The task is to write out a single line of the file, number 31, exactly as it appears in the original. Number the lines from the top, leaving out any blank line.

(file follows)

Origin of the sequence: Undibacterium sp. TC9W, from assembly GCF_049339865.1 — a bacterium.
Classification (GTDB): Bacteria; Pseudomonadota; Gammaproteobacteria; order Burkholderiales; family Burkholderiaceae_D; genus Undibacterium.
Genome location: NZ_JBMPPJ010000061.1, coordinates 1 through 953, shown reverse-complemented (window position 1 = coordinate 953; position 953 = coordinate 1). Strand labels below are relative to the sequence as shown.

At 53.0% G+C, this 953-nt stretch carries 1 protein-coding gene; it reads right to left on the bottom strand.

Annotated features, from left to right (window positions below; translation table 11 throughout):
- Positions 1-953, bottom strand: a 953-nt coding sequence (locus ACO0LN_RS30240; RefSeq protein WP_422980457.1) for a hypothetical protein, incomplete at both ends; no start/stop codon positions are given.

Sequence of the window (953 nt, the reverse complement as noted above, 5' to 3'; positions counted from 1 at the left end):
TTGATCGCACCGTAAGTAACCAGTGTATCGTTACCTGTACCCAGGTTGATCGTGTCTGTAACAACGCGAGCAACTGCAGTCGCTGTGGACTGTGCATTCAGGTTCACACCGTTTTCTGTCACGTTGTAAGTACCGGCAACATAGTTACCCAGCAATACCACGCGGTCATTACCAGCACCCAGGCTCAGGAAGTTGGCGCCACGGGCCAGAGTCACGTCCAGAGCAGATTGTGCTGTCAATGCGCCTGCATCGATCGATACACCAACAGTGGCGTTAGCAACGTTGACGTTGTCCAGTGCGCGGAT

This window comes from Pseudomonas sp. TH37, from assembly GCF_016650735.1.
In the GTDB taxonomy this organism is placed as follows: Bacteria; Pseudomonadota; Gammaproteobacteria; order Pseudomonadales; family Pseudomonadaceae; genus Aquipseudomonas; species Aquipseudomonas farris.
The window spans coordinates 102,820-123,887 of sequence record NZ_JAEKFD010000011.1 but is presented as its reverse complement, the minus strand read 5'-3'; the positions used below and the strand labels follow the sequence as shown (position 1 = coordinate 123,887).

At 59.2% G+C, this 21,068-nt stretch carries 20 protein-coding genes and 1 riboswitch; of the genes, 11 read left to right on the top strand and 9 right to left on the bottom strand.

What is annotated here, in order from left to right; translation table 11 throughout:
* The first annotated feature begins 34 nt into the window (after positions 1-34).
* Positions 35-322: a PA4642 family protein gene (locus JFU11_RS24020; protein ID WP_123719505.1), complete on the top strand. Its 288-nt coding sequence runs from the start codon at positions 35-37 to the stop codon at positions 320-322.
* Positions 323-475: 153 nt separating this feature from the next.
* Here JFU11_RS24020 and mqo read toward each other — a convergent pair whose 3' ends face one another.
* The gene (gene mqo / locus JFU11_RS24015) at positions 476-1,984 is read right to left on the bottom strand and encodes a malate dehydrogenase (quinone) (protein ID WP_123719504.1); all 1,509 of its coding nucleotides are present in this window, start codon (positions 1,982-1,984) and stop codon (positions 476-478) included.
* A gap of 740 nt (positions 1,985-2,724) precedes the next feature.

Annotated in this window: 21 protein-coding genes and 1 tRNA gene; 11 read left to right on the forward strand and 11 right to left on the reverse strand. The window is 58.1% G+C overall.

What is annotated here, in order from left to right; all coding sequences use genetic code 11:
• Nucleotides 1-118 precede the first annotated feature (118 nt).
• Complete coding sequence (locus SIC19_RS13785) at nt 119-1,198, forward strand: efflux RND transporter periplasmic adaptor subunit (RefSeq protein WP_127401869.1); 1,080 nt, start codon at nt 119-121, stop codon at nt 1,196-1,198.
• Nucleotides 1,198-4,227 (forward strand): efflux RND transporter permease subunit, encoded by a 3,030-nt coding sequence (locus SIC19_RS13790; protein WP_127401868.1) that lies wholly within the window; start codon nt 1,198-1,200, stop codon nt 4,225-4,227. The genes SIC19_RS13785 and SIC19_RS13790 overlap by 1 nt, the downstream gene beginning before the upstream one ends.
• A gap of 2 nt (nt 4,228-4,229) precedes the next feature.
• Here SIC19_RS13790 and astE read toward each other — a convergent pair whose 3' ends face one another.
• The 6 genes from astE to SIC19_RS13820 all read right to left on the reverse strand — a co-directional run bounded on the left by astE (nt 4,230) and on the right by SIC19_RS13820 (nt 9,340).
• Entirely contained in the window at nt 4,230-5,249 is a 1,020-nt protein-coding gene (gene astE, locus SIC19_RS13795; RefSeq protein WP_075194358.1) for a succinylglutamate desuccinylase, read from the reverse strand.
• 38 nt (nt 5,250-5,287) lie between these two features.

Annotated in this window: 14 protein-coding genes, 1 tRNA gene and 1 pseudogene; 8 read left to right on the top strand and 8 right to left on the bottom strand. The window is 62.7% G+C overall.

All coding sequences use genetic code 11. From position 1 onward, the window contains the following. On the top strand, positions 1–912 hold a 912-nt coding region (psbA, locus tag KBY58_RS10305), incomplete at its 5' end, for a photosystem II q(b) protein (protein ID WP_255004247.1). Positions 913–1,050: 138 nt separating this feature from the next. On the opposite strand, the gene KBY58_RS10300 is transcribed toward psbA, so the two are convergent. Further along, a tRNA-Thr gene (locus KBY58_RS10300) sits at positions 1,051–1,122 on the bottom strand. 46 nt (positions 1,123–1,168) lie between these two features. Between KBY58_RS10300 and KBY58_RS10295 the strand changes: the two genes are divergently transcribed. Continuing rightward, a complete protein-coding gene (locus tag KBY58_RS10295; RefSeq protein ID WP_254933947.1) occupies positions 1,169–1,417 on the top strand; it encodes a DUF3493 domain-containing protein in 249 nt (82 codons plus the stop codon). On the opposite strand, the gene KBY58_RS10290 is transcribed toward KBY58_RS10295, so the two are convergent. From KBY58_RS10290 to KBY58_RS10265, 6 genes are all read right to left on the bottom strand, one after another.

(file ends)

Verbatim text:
All coding sequences use genetic code 11. From position 1 onward, the window contains the following. On the top strand, positions 1–912 hold a 912-nt coding region (psbA, locus tag KBY58_RS10305), incomplete at its 5' end, for a photosystem II q(b) protein (protein ID WP_255004247.1). Positions 913–1,050: 138 nt separating this feature from the next. On the opposite strand, the gene KBY58_RS10300 is transcribed toward psbA, so the two are convergent. Further along, a tRNA-Thr gene (locus KBY58_RS10300) sits at positions 1,051–1,122 on the bottom strand. 46 nt (positions 1,123–1,168) lie between these two features. Between KBY58_RS10300 and KBY58_RS10295 the strand changes: the two genes are divergently transcribed. Continuing rightward, a complete protein-coding gene (locus tag KBY58_RS10295; RefSeq protein ID WP_254933947.1) occupies positions 1,169–1,417 on the top strand; it encodes a DUF3493 domain-containing protein in 249 nt (82 codons plus the stop codon). On the opposite strand, the gene KBY58_RS10290 is transcribed toward KBY58_RS10295, so the two are convergent. From KBY58_RS10290 to KBY58_RS10265, 6 genes are all read right to left on the bottom strand, one after another.